Remember how awkward social dancing was in middle school? Approaching a stranger and clumsily stepping on their feet and avoiding eye contact, it was not a pleasant experience. Then again, it was middle school and what wasn’t awkward?
However, time has passed and hopefully healed those wounds. Dance is a liberating art. To freely twirl or step to a rhythm can be one of the joys of life. Even dancing in your room can be a good self-care. But how can you acquire such skills?
The answer is Vassar College Ballroom Club, or Vassar Ballroom for short. Starting at a basic level, members learn all types of dance, from Waltz and Swing to Contra and other less-known social dances.
Founded in 2006, Vassar Ballroom meets every Monday and Thursday for an hour of rehearsing. Their typical space is the Aula. Over the space of four meetings, Exec board members teach a dance in the style of their choice.
“Typically what happens is that we will review basic steps from the previous meeting. And then we’ll teach a new step. For the last five or ten minutes, we’ll dance with music.” Exec Board member and frequent teacher Acacia Willis ’19 said.
Whether you’ve strutted your stuff on the dance floor or embodied a wallflower at proms and weddings, Vassar Ballroom will welcome you with open arms. Many members began only with a whim to join. New members don’t need to show up to every meeting either. Each meeting begins with a review of the previous week’s steps, so nobody has to feel left behind.
Exec Board member Leon Wang ’19 explained what hooked him into frequently attending and eventually joining the Exec board: “What I’m thinking is that, with the teaching style here, we always start from the very basic stuff to build people’s confidence. When I was a freshman, I was super awkward. But my mom was telling me, ‘Son, if there’s one thing you cannot do, it’s dancing.’ So I got here and realized it’s not that difficult. And then soon I made friends here.”
Vassar Ballroom teaches a variety of partner-based dances. The Lindy Hop, based on aviator Charles Lindbergh, and the Charleston, a popular dance from the 1920s, are staples of ballroom dancing. From bat mitzvahs to weddings and other social situations, it never hurts to develop these skills and wow your friends and relatives.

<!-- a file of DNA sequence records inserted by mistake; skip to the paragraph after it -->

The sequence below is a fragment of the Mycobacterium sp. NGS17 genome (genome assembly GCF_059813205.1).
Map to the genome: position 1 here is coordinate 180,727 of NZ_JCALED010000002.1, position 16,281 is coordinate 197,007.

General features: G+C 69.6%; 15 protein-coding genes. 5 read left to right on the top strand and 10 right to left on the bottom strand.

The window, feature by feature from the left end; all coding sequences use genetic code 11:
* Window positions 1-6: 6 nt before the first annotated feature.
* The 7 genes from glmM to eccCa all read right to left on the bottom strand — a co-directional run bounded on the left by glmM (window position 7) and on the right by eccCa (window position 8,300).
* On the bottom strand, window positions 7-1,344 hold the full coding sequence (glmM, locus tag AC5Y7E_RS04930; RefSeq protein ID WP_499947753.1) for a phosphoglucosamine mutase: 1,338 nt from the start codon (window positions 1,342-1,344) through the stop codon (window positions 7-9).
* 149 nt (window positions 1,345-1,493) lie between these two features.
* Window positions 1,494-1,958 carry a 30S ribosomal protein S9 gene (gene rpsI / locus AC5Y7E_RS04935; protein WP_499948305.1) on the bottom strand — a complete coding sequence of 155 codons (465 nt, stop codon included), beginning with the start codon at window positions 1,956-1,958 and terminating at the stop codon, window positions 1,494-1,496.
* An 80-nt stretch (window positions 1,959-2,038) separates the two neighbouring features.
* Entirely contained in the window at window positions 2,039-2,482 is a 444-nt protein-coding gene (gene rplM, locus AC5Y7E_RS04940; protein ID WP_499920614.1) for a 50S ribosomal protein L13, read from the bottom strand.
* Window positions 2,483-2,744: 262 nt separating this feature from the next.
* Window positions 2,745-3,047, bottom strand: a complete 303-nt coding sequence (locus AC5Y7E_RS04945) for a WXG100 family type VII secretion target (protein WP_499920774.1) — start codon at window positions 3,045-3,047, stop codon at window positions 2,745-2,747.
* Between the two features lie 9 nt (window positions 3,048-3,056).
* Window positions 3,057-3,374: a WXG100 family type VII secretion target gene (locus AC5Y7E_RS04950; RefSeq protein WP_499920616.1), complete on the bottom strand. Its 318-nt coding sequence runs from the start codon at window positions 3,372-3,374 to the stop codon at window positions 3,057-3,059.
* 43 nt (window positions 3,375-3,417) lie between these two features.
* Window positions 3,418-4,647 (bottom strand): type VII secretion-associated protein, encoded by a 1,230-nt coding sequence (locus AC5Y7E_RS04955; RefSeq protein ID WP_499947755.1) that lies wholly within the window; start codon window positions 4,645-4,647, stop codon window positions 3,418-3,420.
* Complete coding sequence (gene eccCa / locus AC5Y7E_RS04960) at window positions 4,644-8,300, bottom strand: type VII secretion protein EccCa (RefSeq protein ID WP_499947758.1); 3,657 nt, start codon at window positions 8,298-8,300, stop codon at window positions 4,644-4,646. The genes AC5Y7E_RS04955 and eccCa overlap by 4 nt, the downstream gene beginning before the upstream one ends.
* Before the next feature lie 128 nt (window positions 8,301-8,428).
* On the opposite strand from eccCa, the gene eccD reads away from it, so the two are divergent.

“They’re all really sweet and welcoming. And it’s pretty casual. Anybody can do it whenever. Everybody’s really open to anyone coming. Dancing’s a lot of fun. There’s music and there’s people. And dancing with people is just such a cool experience, to be able to connect to someone in that way with music.” Freshman and frequent Vassar Ballroom dancer Maiel Richards ’20 described the open community within the group. “There’s other dance groups on campus but this is such a casual low-commitment thing for people who want to learn different dances. It’s cool when they switch up dances and you have an opportunity to learn dances at different times of the year.”
Vassar Ballroom has also recently started teaching lesser-known styles of ballroom dancing. Contra dancing is a folk style influenced by English country dance with an African influence. Accompanied by folk music, the dancers form a line and pair up, rotating around their partner and alternating.
Vassar ballroom teaches numerous styles of dance which vary depending on the interests of the members. Willis explained, “I love partner dancing of many forms, particularly swing. That’s what I teach. I teach swing, some Charleston and Lindy if I have the correct partner. Right now, I’m teaching Contra, which is the first time we’re teaching that in Ballroom.”
Each semester, Vassar Ballroom presents an event. Most recently, they hosted Dancing with the Professors with assistance from VCTV, OnTap, HYPE and Bollywood Brewers. The event featured both students and staff dancing to a variety of dance styles.
While there may be many dance groups on campus, Vassar Ballroom is unique. Willis elaborated: “It’s one of the only places that really focuses more classical styles of dance. A lot of the dance groups are contemporary or hip-hop or on a professional level. We’re the most beginning level group as well. Ballroom dancing is a very different atmosphere than Hype, for example. I don’t want to say it’s formal, because it’s not.”
Back in December, Vassar Ballroom hosted the Yule Ball with the Vassar College Quidditch. The Harry Potter-themed event included performances from the Vassar Jazz Band and a midnight waltz by the Vassar Ballroom members.
Besides teaching dancing skills, the org also provides a great opportunity to develop the social skills that are important to social dancing.
Vassar Ballroom goes beyond just learning a the steps to a dance. Wang believes the group to be a wonderful place to make new friends: “At the beginning of the semester is when we have the most people. So in these dances, you have to approach someone. Every time you meet a new person, you get to go ‘Hi, nice to meet you. How are you?’ and it’s at the beginning of the semester so the friendships can continue.”